e711d25d9678        none                null                local
controlplane $ docker network inspect bridge
[
    {
        "Name": "bridge",
        "Id": "8572998376abe8ae7aefe2e826d5672fdb603f3246b4fd63ca0baf46aec523fd",
        "Created": "2020-07-08T08:21:09.127727928Z",
        "Scope": "local",
        "Driver": "bridge",
        "EnableIPv6": false,
        "IPAM": {
            "Driver": "default",
            "Options": null,
            "Config": [
                {
                    "Subnet": "172.18.0.1/24",
                    "Gateway": "172.18.0.1"
                }
            ]
        },
        "Internal": false,
        "Attachable": false,
        "Ingress": false,
        "ConfigFrom": {
            "Network": ""
        },
        "ConfigOnly": false,
        "Containers": {},
        "Options": {
            "com.docker.network.bridge.default_bridge": "true",
            "com.docker.network.bridge.enable_icc": "true",
            "com.docker.network.bridge.enable_ip_masquerade": "true",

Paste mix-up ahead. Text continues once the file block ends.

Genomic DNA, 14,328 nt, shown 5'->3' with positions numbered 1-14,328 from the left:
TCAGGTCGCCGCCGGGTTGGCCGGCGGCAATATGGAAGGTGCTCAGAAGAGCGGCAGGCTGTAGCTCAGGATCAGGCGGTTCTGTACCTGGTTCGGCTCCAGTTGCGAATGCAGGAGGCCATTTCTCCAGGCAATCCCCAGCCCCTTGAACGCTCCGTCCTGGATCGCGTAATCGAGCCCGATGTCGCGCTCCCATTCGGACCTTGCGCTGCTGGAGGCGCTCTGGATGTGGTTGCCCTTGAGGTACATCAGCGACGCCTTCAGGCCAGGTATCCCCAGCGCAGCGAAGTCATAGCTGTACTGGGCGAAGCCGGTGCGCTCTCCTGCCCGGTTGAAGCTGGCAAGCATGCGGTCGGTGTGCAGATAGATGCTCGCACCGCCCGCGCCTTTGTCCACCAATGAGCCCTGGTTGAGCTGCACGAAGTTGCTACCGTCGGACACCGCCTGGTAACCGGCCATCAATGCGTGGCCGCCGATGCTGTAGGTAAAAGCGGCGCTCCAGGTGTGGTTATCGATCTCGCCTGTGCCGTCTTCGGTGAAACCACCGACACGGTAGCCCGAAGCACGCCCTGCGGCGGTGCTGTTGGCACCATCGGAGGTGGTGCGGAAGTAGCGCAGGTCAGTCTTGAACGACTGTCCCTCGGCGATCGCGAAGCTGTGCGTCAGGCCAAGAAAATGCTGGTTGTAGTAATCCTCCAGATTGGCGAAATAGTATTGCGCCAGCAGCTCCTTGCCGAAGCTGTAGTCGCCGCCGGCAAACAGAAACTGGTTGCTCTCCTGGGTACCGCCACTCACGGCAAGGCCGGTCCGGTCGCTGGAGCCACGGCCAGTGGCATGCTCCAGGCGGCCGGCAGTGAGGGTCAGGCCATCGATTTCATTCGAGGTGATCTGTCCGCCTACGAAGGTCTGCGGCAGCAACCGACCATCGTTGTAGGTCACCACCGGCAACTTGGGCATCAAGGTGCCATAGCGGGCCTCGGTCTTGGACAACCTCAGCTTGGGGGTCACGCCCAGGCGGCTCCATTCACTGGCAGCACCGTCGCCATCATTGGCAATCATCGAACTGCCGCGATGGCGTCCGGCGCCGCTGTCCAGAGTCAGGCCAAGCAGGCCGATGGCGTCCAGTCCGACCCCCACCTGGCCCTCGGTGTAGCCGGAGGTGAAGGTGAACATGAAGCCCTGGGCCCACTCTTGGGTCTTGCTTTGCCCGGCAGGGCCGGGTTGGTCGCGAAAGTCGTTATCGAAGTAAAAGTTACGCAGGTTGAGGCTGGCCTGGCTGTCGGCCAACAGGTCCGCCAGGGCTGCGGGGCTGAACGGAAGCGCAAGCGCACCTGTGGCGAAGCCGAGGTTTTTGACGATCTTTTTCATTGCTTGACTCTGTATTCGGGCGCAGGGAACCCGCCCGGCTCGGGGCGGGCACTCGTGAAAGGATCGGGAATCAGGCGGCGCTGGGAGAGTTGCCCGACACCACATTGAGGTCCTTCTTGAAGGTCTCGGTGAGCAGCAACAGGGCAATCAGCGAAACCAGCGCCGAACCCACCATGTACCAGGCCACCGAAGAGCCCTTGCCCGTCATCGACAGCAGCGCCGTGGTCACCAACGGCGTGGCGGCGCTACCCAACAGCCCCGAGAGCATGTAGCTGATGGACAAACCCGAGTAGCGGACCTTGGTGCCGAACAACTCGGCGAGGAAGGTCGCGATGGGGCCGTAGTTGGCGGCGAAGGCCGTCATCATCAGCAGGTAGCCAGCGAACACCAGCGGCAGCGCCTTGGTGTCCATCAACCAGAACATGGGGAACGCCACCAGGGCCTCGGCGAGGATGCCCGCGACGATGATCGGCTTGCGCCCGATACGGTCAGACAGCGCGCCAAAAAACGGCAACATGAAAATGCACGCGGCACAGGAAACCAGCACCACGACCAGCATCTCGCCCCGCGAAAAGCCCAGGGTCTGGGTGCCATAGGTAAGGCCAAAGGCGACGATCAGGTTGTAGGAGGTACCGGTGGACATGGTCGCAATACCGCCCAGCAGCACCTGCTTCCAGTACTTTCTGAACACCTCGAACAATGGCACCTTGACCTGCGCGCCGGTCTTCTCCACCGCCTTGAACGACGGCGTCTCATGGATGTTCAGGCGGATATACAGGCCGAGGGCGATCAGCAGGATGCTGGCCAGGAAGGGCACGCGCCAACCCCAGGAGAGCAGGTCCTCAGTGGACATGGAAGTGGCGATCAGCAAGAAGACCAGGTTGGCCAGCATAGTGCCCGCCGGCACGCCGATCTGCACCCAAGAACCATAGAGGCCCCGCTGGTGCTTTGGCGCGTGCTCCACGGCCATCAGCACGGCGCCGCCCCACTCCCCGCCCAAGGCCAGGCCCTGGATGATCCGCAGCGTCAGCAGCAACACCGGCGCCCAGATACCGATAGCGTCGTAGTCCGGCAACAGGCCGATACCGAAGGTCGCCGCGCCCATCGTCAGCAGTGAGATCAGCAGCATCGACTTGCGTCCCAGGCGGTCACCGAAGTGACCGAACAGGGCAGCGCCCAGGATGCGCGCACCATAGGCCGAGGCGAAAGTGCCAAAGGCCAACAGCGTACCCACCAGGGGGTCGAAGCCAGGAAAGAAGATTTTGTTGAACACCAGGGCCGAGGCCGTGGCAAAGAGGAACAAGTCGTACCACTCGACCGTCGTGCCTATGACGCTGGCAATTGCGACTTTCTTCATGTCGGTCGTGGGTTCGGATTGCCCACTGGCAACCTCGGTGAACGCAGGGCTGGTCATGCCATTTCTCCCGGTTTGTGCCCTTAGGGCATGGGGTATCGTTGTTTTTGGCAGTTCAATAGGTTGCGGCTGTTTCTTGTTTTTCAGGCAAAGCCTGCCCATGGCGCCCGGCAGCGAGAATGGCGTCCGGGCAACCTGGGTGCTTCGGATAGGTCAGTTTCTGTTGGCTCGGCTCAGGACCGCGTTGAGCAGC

"com.docker.network.bridge.host_binding_ipv4": "0.0.0.0",
            "com.docker.network.bridge.name": "docker0",
            "com.docker.network.driver.mtu": "1500"
        },
        "Labels": {}
    }
]



node01 $ brctl show
bridge name     bridge id               STP enabled     interfaces
docker0         8000.02425f3cbb10       no
node01 $ docker network ls
NETWORK ID          NAME                DRIVER              SCOPE
50aeca7d8bb5        bridge              bridge              local
361ca442e405        host                host                local
e711d25d9678        none                null                local
 node01 $ docker network inspect bridge
[
    {
        "Name": "bridge",
        "Id": "50aeca7d8bb5239e2353a2532b02705966ed2e423816a907d177dd8814aa8dbd",
        "Created": "2020-07-08T08:21:06.833044591Z",
        "Scope": "local",
        "Driver": "bridge",
        "EnableIPv6": false,
        "IPAM": {
            "Driver": "default",
            "Options": null,
            "Config": [
                {
                    "Subnet": "172.18.0.1/24",
                    "Gateway": "172.18.0.1"
                }
            ]
        },
        "Internal": false,
        "Attachable": false,
        "Ingress": false,
        "ConfigFrom": {
            "Network": ""
        },
        "ConfigOnly": false,
        "Containers": {},
        "Options": {
            "com.docker.network.bridge.default_bridge": "true",
            "com.docker.network.bridge.enable_icc": "true",
            "com.docker.network.bridge.enable_ip_masquerade": "true",
            "com.docker.network.bridge.host_binding_ipv4": "0.0.0.0",